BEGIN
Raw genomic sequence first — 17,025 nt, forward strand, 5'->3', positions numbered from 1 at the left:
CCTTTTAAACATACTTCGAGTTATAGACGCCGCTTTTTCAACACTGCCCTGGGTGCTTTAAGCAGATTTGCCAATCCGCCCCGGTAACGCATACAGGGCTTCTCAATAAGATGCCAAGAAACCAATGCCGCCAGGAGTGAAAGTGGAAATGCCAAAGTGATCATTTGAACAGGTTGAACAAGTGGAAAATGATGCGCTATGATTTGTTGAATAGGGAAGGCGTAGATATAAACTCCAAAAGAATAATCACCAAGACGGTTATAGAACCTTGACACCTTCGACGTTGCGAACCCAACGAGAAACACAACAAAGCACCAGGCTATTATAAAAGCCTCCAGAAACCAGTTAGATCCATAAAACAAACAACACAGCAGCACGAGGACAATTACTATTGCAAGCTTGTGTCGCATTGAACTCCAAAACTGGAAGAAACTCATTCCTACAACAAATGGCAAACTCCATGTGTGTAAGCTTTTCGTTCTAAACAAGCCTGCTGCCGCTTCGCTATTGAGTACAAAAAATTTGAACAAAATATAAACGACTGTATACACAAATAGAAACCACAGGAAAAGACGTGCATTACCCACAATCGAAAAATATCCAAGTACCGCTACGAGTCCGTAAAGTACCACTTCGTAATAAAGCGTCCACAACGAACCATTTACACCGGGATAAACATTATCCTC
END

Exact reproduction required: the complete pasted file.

Raw genomic sequence first — 17,025 nt, forward strand, 5'->3', positions numbered from 1 at the left:
CCTTTTAAACATACTTCGAGTTATAGACGCCGCTTTTTCAACACTGCCCTGGGTGCTTTAAGCAGATTTGCCAATCCGCCCCGGTAACGCATACAGGGCTTCTCAATAAGATGCCAAGAAACCAATGCCGCCAGGAGTGAAAGTGGAAATGCCAAAGTGATCATTTGAACAGGTTGAACAAGTGGAAAATGATGCGCTATGATTTGTTGAATAGGGAAGGCGTAGATATAAACTCCAAAAGAATAATCACCAAGACGGTTATAGAACCTTGACACCTTCGACGTTGCGAACCCAACGAGAAACACAACAAAGCACCAGGCTATTATAAAAGCCTCCAGAAACCAGTTAGATCCATAAAACAAACAACACAGCAGCACGAGGACAATTACTATTGCAAGCTTGTGTCGCATTGAACTCCAAAACTGGAAGAAACTCATTCCTACAACAAATGGCAAACTCCATGTGTGTAAGCTTTTCGTTCTAAACAAGCCTGCTGCCGCTTCGCTATTGAGTACAAAAAATTTGAACAAAATATAAACGACTGTATACACAAATAGAAACCACAGGAAAAGACGTGCATTACCCACAATCGAAAAATATCCAAGTACCGCTACGAGTCCGTAAAGTACCACTTCGTAATAAAGCGTCCACAACGAACCATTTACACCGGGATAAACATTATCCTC